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WRITTEN REVIEW: The American Nightmare

To conclude Slaughter Film’s first annual Summer School [a horror movie documentary extravaganza], I have chosen what I feel to be a very appropriate film to sum up the course. I hope that you all have learned a thing or two about Blood, Breasts & Beasts and have enjoyed yourselves. If there is one documentary that you watch of those listed this year, I hope that it is this one.

Today I serve up a fascinating, and deeply chilling look at American life during the 60’s and 70’s, it’s influence on the horror genre and a look back at what became of it all. The American Nightmare collects the real life stories of such horror greats as George Romero, John Carpenter, Tom Savini, David Cronenberg, Wes Craven, Tobe Hooper and John Landis, which recount their first hand experiences of Vietnam, the assassinations of Dr. King & RFK, the civil rights protests, a less than trustworthy establishment, and among other social ills, serial killers.

This film suggests that horror movies are a way for Americans [and others] to self-medicate, to break down the atrocities of real life, and serve them back to us in a palatable, 90 minute visit from a shrink.

Of course there is the more modern, more obvious horror film style that is so over the top or goofy, that the gore and suspense are allowed to marry so well with the laughs that they result in a wonder of morbid entertainment. These films aren’t what The American Nightmare is about. This documentary is a reminder that films like Dawn of the Dead, The Texas Chainsaw Massacre and The Last House on the Left are a reflection of ourselves and the world we live in. The only thing scarier, is reality.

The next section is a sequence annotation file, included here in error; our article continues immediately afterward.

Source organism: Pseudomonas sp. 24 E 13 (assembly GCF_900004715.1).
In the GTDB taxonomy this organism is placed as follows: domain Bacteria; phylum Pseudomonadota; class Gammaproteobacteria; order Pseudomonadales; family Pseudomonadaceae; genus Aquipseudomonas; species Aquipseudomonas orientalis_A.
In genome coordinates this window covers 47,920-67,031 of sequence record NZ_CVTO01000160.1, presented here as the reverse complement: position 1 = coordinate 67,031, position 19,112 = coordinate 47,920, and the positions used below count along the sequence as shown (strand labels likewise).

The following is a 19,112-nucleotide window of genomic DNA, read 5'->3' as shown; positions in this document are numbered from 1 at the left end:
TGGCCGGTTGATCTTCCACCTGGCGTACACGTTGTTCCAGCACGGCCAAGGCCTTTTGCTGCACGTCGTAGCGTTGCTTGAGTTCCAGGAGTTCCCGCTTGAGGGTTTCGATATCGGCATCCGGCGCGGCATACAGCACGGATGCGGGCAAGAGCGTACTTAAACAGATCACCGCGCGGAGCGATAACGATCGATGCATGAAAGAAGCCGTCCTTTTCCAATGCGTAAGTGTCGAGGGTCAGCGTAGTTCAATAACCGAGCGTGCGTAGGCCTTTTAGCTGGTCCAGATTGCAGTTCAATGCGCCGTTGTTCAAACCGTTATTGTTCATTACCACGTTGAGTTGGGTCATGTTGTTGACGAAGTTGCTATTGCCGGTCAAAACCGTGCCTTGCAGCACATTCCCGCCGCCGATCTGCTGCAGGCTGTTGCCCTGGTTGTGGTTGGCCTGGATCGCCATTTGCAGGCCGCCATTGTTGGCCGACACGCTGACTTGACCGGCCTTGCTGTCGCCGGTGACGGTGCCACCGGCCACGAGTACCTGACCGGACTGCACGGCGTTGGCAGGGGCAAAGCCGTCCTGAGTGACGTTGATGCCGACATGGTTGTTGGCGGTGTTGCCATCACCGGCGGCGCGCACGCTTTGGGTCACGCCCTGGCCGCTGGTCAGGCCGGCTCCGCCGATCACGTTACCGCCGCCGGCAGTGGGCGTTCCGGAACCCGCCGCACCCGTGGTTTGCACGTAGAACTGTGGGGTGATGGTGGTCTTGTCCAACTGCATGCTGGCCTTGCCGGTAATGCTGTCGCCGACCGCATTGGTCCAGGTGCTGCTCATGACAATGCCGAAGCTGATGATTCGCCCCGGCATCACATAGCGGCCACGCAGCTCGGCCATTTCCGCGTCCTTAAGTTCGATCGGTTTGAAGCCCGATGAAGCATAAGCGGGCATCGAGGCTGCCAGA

Watching American Nightmare left me feeling a little bit melancholy. American Nightmare, as well as the films discussed within it, are as relevant now as they ever were. With war continuing in the middle east, rising gas prices, an economy that seems to still be on life support, and politicians who can’t make us feel any better about any of it, let alone offer any type of real solution. Hell, people can’t even go to the theater on opening weekend of their favorite film series without some fucked up asshole trying to shoot them.

This may or not be true for everyone, but the single thing that made the Dark Knight Rises shooting in Colorado all the more pathetic was that no one seemed to do anything to stop the shooter. I understand that the people who were there that night were frightened, and confused, but in a packed theater full of mostly upper teen to lower middle aged males, why didn’t anyone try to stop him? In my opinion, that’s the most frightening thing of all. Seeing terror playing out in front of you. Seeing people being murdered and not doing anything to stop it. America is eating itself, ala Night of the Living Dead.

Fear is real. By global standards, even the poor and helpless in America have it good. We can afford to remove ourselves from daily life long enough to engage in horror cinema for the shear fun of it, like a roller coaster ride. But it is important to keep things in perspective, and remember, quite often the scary things on the screen aren’t only on the screen.


★ ★ ★